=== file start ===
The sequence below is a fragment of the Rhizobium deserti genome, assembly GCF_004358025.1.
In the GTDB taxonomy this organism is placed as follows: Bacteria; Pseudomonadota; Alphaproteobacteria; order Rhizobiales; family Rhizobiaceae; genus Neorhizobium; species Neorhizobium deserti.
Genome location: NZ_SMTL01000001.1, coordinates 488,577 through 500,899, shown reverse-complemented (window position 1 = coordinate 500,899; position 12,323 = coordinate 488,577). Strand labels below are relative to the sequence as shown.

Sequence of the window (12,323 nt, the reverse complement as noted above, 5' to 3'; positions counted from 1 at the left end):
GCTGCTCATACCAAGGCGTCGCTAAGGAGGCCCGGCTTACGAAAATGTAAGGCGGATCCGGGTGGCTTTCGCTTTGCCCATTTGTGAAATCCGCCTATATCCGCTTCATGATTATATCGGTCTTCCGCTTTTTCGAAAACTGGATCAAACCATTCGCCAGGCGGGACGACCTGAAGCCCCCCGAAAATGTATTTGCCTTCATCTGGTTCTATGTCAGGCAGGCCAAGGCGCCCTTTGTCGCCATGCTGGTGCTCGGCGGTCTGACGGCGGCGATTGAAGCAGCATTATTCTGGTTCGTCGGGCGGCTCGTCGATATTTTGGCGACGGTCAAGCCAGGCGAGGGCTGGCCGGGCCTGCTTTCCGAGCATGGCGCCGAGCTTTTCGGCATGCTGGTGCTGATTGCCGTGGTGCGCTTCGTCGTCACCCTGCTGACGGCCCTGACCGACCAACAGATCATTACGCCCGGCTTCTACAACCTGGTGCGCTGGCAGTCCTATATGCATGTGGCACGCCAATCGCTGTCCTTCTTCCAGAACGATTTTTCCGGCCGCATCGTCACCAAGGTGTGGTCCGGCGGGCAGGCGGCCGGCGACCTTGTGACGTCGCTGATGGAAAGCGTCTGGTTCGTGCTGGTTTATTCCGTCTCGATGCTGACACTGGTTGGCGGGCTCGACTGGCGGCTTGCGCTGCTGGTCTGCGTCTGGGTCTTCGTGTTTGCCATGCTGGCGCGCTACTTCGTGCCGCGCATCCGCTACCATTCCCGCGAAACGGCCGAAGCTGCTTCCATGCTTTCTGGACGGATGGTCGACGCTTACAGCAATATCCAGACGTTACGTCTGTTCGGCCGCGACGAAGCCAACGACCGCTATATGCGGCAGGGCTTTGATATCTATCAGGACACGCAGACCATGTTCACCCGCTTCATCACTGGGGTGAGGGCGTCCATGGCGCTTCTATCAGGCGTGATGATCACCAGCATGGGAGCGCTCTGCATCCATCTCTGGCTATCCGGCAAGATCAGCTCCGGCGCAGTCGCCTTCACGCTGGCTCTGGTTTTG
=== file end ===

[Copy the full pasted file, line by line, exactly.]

The sequence below is a fragment of the Rhizobium deserti genome, assembly GCF_004358025.1.
In the GTDB taxonomy this organism is placed as follows: Bacteria; Pseudomonadota; Alphaproteobacteria; order Rhizobiales; family Rhizobiaceae; genus Neorhizobium; species Neorhizobium deserti.
Genome location: NZ_SMTL01000001.1, coordinates 488,577 through 500,899, shown reverse-complemented (window position 1 = coordinate 500,899; position 12,323 = coordinate 488,577). Strand labels below are relative to the sequence as shown.

Sequence of the window (12,323 nt, the reverse complement as noted above, 5' to 3'; positions counted from 1 at the left end):
GCTGCTCATACCAAGGCGTCGCTAAGGAGGCCCGGCTTACGAAAATGTAAGGCGGATCCGGGTGGCTTTCGCTTTGCCCATTTGTGAAATCCGCCTATATCCGCTTCATGATTATATCGGTCTTCCGCTTTTTCGAAAACTGGATCAAACCATTCGCCAGGCGGGACGACCTGAAGCCCCCCGAAAATGTATTTGCCTTCATCTGGTTCTATGTCAGGCAGGCCAAGGCGCCCTTTGTCGCCATGCTGGTGCTCGGCGGTCTGACGGCGGCGATTGAAGCAGCATTATTCTGGTTCGTCGGGCGGCTCGTCGATATTTTGGCGACGGTCAAGCCAGGCGAGGGCTGGCCGGGCCTGCTTTCCGAGCATGGCGCCGAGCTTTTCGGCATGCTGGTGCTGATTGCCGTGGTGCGCTTCGTCGTCACCCTGCTGACGGCCCTGACCGACCAACAGATCATTACGCCCGGCTTCTACAACCTGGTGCGCTGGCAGTCCTATATGCATGTGGCACGCCAATCGCTGTCCTTCTTCCAGAACGATTTTTCCGGCCGCATCGTCACCAAGGTGTGGTCCGGCGGGCAGGCGGCCGGCGACCTTGTGACGTCGCTGATGGAAAGCGTCTGGTTCGTGCTGGTTTATTCCGTCTCGATGCTGACACTGGTTGGCGGGCTCGACTGGCGGCTTGCGCTGCTGGTCTGCGTCTGGGTCTTCGTGTTTGCCATGCTGGCGCGCTACTTCGTGCCGCGCATCCGCTACCATTCCCGCGAAACGGCCGAAGCTGCTTCCATGCTTTCTGGACGGATGGTCGACGCTTACAGCAATATCCAGACGTTACGTCTGTTCGGCCGCGACGAAGCCAACGACCGCTATATGCGGCAGGGCTTTGATATCTATCAGGACACGCAGACCATGTTCACCCGCTTCATCACTGGGGTGAGGGCGTCCATGGCGCTTCTATCAGGCGTGATGATCACCAGCATGGGAGCGCTCTGCATCCATCTCTGGCTATCCGGCAAGATCAGCTCCGGCGCAGTCGCCTTCACGCTGGCTCTGGTTTTG